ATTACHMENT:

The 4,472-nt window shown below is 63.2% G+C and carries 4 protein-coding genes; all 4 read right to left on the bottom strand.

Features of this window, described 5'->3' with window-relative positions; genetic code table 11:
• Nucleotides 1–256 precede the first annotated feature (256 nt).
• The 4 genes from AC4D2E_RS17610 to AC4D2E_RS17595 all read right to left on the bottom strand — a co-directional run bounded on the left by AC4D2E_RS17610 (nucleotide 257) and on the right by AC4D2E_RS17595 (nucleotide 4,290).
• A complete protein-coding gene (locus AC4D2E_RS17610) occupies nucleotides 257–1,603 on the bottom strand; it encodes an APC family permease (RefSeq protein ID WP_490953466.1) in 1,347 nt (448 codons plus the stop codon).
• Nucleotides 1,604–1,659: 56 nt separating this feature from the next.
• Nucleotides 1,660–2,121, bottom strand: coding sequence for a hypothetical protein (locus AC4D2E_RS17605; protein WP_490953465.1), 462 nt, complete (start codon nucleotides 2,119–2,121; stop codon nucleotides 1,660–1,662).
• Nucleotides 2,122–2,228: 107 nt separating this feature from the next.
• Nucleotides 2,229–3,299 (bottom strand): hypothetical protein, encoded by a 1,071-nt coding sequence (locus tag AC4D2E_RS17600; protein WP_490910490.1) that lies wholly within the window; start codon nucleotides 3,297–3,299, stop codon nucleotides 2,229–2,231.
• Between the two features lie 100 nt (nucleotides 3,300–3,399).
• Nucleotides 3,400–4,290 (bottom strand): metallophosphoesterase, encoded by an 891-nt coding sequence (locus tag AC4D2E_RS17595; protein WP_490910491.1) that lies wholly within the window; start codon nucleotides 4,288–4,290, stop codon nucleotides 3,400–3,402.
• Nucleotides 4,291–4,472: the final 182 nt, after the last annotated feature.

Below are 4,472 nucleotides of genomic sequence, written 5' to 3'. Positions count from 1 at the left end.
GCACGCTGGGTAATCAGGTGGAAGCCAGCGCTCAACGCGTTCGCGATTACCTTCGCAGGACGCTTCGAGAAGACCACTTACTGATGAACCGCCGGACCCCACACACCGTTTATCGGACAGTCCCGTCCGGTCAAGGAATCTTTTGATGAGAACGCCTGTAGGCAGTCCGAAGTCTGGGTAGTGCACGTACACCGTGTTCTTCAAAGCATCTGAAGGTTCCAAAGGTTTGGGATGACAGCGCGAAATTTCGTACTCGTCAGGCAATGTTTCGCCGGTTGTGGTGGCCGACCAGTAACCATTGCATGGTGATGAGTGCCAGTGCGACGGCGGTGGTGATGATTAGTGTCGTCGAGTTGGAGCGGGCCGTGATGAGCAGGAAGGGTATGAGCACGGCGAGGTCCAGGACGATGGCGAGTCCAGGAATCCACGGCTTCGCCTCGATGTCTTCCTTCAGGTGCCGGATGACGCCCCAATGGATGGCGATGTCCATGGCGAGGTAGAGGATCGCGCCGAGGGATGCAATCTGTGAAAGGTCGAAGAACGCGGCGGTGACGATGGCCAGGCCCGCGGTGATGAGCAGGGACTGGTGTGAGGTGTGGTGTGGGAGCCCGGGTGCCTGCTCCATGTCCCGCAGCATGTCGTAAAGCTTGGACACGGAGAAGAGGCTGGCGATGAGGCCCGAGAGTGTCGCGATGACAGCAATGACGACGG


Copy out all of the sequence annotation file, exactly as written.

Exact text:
The 4,472-nt window shown below is 63.2% G+C and carries 4 protein-coding genes; all 4 read right to left on the bottom strand.

Features of this window, described 5'->3' with window-relative positions; genetic code table 11:
• Nucleotides 1–256 precede the first annotated feature (256 nt).
• The 4 genes from AC4D2E_RS17610 to AC4D2E_RS17595 all read right to left on the bottom strand — a co-directional run bounded on the left by AC4D2E_RS17610 (nucleotide 257) and on the right by AC4D2E_RS17595 (nucleotide 4,290).
• A complete protein-coding gene (locus AC4D2E_RS17610) occupies nucleotides 257–1,603 on the bottom strand; it encodes an APC family permease (RefSeq protein ID WP_490953466.1) in 1,347 nt (448 codons plus the stop codon).
• Nucleotides 1,604–1,659: 56 nt separating this feature from the next.
• Nucleotides 1,660–2,121, bottom strand: coding sequence for a hypothetical protein (locus AC4D2E_RS17605; protein WP_490953465.1), 462 nt, complete (start codon nucleotides 2,119–2,121; stop codon nucleotides 1,660–1,662).
• Nucleotides 2,122–2,228: 107 nt separating this feature from the next.
• Nucleotides 2,229–3,299 (bottom strand): hypothetical protein, encoded by a 1,071-nt coding sequence (locus tag AC4D2E_RS17600; protein WP_490910490.1) that lies wholly within the window; start codon nucleotides 3,297–3,299, stop codon nucleotides 2,229–2,231.
• Between the two features lie 100 nt (nucleotides 3,300–3,399).
• Nucleotides 3,400–4,290 (bottom strand): metallophosphoesterase, encoded by an 891-nt coding sequence (locus tag AC4D2E_RS17595; protein WP_490910491.1) that lies wholly within the window; start codon nucleotides 4,288–4,290, stop codon nucleotides 3,400–3,402.
• Nucleotides 4,291–4,472: the final 182 nt, after the last annotated feature.

Below are 4,472 nucleotides of genomic sequence, written 5' to 3'. Positions count from 1 at the left end.
GCACGCTGGGTAATCAGGTGGAAGCCAGCGCTCAACGCGTTCGCGATTACCTTCGCAGGACGCTTCGAGAAGACCACTTACTGATGAACCGCCGGACCCCACACACCGTTTATCGGACAGTCCCGTCCGGTCAAGGAATCTTTTGATGAGAACGCCTGTAGGCAGTCCGAAGTCTGGGTAGTGCACGTACACCGTGTTCTTCAAAGCATCTGAAGGTTCCAAAGGTTTGGGATGACAGCGCGAAATTTCGTACTCGTCAGGCAATGTTTCGCCGGTTGTGGTGGCCGACCAGTAACCATTGCATGGTGATGAGTGCCAGTGCGACGGCGGTGGTGATGATTAGTGTCGTCGAGTTGGAGCGGGCCGTGATGAGCAGGAAGGGTATGAGCACGGCGAGGTCCAGGACGATGGCGAGTCCAGGAATCCACGGCTTCGCCTCGATGTCTTCCTTCAGGTGCCGGATGACGCCCCAATGGATGGCGATGTCCATGGCGAGGTAGAGGATCGCGCCGAGGGATGCAATCTGTGAAAGGTCGAAGAACGCGGCGGTGACGATGGCCAGGCCCGCGGTGATGAGCAGGGACTGGTGTGAGGTGTGGTGTGGGAGCCCGGGTGCCTGCTCCATGTCCCGCAGCATGTCGTAAAGCTTGGACACGGAGAAGAGGCTGGCGATGAGGCCCGAGAGTGTCGCGATGACAGCAATGACGACGG